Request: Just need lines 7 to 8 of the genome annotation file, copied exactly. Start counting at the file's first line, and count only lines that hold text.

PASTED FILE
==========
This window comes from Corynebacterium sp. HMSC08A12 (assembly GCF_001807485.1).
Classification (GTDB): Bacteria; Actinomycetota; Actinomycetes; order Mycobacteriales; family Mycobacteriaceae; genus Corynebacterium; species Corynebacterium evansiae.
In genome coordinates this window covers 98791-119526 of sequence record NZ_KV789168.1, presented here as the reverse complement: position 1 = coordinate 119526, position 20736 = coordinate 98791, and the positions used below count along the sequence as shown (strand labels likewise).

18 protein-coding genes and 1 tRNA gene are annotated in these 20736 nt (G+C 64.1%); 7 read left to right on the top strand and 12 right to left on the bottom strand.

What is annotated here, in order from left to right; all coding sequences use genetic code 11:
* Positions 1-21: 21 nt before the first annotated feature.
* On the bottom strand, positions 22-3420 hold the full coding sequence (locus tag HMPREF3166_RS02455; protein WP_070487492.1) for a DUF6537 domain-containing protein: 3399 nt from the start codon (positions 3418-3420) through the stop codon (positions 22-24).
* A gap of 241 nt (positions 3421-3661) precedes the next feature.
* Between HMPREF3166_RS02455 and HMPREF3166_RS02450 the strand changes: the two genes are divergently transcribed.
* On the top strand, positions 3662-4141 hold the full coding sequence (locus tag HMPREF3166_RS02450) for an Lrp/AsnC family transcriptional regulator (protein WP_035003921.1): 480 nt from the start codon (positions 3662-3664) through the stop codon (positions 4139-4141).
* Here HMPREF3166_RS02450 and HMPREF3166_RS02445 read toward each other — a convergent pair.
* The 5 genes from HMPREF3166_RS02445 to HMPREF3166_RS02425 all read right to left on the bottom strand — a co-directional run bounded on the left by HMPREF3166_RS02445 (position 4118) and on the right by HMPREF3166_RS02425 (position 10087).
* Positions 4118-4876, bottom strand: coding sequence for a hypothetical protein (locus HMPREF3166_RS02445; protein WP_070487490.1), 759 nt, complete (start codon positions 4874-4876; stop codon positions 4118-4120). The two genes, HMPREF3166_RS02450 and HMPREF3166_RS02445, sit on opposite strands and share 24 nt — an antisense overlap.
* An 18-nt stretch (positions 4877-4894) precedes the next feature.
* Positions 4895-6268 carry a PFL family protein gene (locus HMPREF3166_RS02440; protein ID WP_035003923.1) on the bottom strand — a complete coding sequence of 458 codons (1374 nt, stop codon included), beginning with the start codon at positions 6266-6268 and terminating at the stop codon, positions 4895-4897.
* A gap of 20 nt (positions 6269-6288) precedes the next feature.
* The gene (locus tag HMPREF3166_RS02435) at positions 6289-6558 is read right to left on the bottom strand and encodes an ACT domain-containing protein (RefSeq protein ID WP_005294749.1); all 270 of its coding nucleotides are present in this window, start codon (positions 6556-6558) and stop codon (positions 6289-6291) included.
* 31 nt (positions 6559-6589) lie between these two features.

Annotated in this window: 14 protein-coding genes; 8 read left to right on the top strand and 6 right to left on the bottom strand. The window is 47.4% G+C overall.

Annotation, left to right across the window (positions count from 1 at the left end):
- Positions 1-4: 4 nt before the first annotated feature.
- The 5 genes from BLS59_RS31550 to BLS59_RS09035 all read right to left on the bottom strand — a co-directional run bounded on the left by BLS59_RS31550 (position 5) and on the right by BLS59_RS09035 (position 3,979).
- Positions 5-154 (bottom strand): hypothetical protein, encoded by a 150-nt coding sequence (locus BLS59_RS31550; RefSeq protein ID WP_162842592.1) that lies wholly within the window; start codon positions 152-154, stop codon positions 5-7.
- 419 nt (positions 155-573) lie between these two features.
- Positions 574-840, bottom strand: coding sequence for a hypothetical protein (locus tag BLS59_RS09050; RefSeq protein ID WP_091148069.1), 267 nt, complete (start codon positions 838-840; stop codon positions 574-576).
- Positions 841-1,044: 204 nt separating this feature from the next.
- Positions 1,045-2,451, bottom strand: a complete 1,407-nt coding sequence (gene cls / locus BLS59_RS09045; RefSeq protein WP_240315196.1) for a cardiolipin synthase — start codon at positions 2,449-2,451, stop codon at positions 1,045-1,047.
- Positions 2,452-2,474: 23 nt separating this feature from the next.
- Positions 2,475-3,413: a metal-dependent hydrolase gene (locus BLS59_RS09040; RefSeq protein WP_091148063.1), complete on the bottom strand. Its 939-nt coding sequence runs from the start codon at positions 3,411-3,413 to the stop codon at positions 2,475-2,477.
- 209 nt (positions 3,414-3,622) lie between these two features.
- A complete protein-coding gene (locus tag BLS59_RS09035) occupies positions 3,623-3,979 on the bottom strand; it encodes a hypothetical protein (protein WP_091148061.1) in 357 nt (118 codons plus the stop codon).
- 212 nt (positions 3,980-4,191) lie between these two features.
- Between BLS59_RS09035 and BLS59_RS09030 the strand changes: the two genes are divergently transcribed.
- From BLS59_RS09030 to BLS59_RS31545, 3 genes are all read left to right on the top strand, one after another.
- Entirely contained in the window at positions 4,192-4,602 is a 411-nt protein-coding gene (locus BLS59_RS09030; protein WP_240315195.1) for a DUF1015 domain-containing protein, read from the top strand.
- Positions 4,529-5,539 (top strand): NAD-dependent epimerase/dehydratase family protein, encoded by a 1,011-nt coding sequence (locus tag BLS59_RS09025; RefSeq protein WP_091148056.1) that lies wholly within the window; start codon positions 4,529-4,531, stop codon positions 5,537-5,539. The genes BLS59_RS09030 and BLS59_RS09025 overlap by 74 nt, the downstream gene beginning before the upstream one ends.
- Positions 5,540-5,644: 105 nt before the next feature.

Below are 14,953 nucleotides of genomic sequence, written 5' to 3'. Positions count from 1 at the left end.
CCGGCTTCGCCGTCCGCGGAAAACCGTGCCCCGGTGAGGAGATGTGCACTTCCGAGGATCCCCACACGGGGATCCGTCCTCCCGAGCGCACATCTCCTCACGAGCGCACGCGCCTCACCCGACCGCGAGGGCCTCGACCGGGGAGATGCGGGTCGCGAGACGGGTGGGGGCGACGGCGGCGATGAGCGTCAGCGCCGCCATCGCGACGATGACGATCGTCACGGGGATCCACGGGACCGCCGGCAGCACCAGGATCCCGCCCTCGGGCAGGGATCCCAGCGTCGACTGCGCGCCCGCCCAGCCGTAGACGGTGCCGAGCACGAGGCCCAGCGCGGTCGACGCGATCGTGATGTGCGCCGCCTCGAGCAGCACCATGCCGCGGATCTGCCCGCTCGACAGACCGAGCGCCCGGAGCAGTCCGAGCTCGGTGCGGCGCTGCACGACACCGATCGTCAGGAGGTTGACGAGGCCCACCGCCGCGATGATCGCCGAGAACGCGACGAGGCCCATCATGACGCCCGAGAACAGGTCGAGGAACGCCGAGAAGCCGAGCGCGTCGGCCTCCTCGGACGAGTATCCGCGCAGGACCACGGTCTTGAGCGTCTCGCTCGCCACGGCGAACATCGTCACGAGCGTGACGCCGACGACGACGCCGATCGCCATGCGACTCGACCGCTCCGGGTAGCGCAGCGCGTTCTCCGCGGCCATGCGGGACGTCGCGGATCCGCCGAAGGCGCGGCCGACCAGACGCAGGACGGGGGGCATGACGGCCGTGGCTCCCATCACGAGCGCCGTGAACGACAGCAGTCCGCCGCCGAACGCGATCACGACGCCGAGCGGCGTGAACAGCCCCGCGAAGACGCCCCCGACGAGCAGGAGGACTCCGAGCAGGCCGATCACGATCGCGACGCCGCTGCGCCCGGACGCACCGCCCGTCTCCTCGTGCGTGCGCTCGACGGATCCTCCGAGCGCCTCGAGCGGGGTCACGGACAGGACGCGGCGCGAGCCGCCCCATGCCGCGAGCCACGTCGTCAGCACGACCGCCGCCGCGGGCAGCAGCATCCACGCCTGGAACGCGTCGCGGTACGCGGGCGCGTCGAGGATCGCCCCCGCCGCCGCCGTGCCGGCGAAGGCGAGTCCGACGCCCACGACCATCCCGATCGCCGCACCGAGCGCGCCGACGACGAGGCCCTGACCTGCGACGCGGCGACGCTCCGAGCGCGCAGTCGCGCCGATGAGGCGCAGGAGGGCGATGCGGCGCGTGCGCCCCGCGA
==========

* On the bottom strand, positions 22-3420 hold the full coding sequence (locus tag HMPREF3166_RS02455; protein WP_070487492.1) for a DUF6537 domain-containing protein: 3399 nt from the start codon (positions 3418-3420) through the stop codon (positions 22-24).
* A gap of 241 nt (positions 3421-3661) precedes the next feature.